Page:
A luminous Lucia at Florida Grand OperaReview
The Lucia di Lammermoor “mad scene” is, to say the least, iconic. Gowned in nuptial white and bathed in blood, Lucia sings to the hallucinated spectre of her lover, Edgardo, after having murdered Arturo, the nobleman she was forced to marry. A quick YouTube survey turns up widely varied interpretations — Lucias who are defiant, urgent, and dangerous; or Lucias who are broken and frail, ethereal tropes of female mental fragility.
The crowd gathered at Ravenswood Castle reacts in alternating bouts of fear, or pity, or shock; in the Met’s 2007 production, Lucia is administered a sedative and physically carried offstage. But in Florida Grand Opera’s November 12 performance (featuring one of two concurrent casts) at the Adrienne Arsht Center in Miami, the heroine was met with a sentiment that seems rare amongst the Internet’s trove of mad scenes: compassion.
Soprano Haeran Hong in the title role was superb. Her performance from start to finish was a spellbinding display of virtuosity and musical imagination; her mad scene cadenza felt effortless, almost improvised. She captured a range of emotion and colour to rival the soaring range of notes — flawlessly executed — that comprise Donizetti’s challenging score.
Bass Simon Dyer as the chaplain Raimondo commanded the role with warmth and sincerity. As Lucia stood centre stage, adrift in an imagined conversation with Edgardo, Raimondo approached her gently and — without a moment’s hesitation, unbothered by the blood — placed a reassuring hand on her shoulder. The gesture was one of comfort and solidarity, so often missing from mad scenes that hype up the grisly drama. Outstanding orchestral work — a heavenly flute solo, and French horns acing rich, pitch-perfect harmonies — added to the vulnerable moment.
The production as a whole was far removed from the compassion and warmth woven through its tragic conclusion. Bleakly minimalist set and costumes by designer Liz Ascroft captured the story’s Calvinist undercurrents: tenets of simplicity, atonement, and the fatalism of Predestination. Clad in all black, the chorus’ cries of “What joy!” at the approaching wedding came across as laughably ironic. Unwilling bride Lucia would agree.
The set, conceived as part of a co-production with Houston Grand Opera led by Scottish director John Doyle, was meant to distill the opera’s Highlands setting into what Doyle’s program notes referred to as “a cold place, misty gray-blue […] dominated by vast skyscapes.” Enormous screens painted with dark, churning clouds were raised and lowered in the foreground and background, sometimes tilted to create stark, geometric diagonals across the stage. During Lucia’s secret rendezvous with Edgardo in Act I, nosy guard captain Normanno — sung by tenor Dominick Corbacio with apt deviousness, but with a voice slightly lost in the largest orchestral numbers — could be seen weaving stealthily between the angled layers of cloud cover.
With this dismal, spacious backdrop, lighting designers Jane Cox and Michael James Clark worked magic. Silhouettes and shadows moved fluidly across the stage, and during the famous sextet — musically, one of the most powerful moments of the show — Hong’s sobbing Lucia was caught in a soft, luminous glow.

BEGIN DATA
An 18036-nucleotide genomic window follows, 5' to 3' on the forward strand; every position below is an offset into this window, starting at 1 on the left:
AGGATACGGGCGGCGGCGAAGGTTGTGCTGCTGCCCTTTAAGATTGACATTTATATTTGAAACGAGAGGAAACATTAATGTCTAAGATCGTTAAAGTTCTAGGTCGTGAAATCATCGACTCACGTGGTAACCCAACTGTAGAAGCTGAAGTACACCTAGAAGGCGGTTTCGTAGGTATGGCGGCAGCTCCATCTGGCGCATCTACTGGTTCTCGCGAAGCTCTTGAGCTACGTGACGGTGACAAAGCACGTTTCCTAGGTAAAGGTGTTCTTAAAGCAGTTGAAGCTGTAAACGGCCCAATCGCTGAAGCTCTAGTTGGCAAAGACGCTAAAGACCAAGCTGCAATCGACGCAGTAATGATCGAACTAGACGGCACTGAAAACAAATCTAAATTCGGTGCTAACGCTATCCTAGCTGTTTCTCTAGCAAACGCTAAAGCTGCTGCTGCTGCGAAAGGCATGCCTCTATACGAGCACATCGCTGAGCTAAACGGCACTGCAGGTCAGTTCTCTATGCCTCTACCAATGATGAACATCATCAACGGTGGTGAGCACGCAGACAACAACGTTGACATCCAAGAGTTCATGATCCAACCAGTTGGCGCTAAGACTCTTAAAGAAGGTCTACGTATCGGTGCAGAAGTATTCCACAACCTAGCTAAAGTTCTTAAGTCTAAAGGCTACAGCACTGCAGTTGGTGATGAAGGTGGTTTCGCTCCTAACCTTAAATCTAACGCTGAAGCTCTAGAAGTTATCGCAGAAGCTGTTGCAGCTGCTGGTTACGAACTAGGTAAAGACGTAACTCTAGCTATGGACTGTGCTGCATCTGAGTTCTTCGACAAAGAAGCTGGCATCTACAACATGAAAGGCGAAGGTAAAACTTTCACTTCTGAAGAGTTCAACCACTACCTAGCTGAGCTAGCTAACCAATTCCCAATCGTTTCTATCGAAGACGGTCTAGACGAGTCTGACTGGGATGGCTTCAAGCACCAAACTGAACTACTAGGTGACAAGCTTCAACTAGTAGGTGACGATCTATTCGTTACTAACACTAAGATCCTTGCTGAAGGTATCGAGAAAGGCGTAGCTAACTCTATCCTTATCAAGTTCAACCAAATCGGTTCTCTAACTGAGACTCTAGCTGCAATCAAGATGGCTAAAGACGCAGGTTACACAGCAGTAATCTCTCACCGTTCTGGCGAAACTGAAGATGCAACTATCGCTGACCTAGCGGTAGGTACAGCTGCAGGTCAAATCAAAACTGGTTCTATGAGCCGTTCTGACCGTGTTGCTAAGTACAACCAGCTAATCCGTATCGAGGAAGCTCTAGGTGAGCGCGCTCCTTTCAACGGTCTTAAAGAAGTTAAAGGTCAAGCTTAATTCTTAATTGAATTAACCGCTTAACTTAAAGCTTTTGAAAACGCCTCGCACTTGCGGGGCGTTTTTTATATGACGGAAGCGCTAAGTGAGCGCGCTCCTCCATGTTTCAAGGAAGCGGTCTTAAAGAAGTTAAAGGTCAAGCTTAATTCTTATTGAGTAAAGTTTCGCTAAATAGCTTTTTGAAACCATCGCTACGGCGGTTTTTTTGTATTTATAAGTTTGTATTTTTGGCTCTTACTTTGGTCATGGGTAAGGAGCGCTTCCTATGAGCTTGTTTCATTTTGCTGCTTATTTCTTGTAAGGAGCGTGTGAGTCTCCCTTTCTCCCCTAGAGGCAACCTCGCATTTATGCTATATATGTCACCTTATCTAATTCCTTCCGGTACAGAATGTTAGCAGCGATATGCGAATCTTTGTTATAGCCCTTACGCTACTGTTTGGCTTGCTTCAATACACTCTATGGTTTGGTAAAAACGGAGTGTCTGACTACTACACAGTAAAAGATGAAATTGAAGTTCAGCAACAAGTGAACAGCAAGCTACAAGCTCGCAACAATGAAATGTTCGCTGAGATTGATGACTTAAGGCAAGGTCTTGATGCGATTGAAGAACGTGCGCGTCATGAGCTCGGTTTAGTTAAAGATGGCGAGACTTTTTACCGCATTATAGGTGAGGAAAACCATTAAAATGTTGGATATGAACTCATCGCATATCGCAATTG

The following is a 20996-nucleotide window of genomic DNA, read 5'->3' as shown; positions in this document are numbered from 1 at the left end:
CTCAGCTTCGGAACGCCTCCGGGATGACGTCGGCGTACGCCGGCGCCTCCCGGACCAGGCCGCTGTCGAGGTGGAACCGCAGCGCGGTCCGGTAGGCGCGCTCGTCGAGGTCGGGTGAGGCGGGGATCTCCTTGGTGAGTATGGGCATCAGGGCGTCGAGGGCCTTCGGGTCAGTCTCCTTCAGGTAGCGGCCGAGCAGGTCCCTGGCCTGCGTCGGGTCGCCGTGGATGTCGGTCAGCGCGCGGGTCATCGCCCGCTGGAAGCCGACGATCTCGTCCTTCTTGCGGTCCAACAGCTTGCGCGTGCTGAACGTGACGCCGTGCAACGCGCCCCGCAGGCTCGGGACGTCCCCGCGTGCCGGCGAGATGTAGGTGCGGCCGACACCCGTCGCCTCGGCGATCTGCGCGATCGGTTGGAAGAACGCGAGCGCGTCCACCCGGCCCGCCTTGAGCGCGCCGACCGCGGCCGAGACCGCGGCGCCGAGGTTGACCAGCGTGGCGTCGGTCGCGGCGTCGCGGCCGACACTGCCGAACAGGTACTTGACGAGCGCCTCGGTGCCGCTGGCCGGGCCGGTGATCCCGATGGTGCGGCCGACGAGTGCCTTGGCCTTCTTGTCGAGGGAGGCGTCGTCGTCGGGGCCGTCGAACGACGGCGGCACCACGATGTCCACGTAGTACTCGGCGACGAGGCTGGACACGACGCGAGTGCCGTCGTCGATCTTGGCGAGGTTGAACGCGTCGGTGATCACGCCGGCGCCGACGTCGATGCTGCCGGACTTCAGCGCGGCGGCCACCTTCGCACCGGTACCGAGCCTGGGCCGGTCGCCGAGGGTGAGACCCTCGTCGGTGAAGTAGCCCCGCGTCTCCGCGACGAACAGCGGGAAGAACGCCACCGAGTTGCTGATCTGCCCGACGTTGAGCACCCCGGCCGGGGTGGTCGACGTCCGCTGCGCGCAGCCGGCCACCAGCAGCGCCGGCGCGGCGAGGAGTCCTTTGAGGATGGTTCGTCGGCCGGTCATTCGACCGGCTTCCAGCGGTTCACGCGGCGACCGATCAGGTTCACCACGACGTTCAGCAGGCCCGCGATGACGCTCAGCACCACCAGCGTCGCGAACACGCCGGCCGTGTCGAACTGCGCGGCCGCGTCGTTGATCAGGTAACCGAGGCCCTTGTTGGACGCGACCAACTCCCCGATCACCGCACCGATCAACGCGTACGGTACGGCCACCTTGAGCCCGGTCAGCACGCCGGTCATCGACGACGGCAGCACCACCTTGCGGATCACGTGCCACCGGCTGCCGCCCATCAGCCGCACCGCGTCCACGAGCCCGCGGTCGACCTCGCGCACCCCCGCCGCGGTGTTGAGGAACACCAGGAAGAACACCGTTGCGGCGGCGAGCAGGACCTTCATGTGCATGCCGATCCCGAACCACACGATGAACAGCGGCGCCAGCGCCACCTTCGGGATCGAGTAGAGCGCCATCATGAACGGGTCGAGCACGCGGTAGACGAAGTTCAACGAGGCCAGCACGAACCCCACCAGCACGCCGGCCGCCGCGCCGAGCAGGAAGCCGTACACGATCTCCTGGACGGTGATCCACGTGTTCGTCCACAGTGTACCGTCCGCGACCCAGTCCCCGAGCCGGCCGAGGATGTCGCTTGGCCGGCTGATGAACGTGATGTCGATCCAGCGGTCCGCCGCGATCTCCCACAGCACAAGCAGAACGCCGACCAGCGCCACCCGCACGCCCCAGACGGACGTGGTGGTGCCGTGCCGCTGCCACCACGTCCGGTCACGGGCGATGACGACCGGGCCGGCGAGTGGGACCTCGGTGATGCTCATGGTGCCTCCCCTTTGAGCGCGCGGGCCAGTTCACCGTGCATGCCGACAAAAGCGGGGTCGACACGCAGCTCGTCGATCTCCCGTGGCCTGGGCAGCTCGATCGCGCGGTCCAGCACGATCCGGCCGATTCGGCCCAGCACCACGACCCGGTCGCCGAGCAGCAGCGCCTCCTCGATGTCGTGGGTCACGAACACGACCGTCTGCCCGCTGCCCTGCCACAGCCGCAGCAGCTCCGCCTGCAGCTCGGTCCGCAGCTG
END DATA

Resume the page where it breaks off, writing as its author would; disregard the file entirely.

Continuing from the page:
Because Lucia was exactly that: luminous. Even drenched in the blood of her murdered husband, she shone with confidence and strength. Through the eyes of stage director Elise Sandell, leading the FGO production following Doyle’s Houston original, Lucia’s final moments were not a loss of control, but rather a reclamation of power. “In this time, a woman’s place is all about responsibility, with absolutely no control,” Sandell wrote in her program notes. “The phrase ‘it’s a man’s world’ is more than appropriate in this opera. We see Lucia constantly surrounded and controlled by men.”
The mad scene was a striking reversal of this “man’s world;” the characters on stage, and the audience along with them, were thrust into a world that was entirely Lucia’s. She didn’t break because she was weak; she broke because she was driven to incomprehensible pain by the megalomaniac machinations of abusive, manipulative men.
The men in question were Lucia’s brother, Enrico, portrayed by baritone Troy Cook; and Edgardo, portrayed by tenor Jesus León. Cook’s Enrico was conniving and vengeful, powerfully sung, while León’s intensely expressive Edgardo earned the loudest applause at curtain call. Though Edgardo was positioned as a star-crossed victim of Enrico’s merciless power grab, ultimately committing suicide in the opera’s final scene, his furious breakup with Lucia after she was driven by her brother to marry another man mirrored villain Enrico’s short-fused toxicity.
Lucia’s support system — kind, logical Raimondo and steadfast best friend Alisa (a thoughtful performance by mezzo-soprano Mary Beth Nelson) — offered concern and solidarity where her brother and lover offered only anger and violence. Still, they could not prevent Lucia’s death — a woman’s death, seemingly inevitable in opera, yet through Sandell’s vision treated with dignity and compassion.
Florida Grand Opera’s tagline for the production reads, “A young bride loses it on her wedding night.” But that’s too dismissive of the events that unfolded on stage: Lucia lost nothing; instead, her health and safety were forcibly taken from her. The performance came in a month and a year during which countless women have stood up and spoken out against the abuses committed by powerful men. Though Lucia didn’t survive her trauma, her voice is only one in a growing chorus that refuses to be silenced.
FGO’s Lucia di Lammermoor runs through December 2. For details and ticket information, follow our box office links below.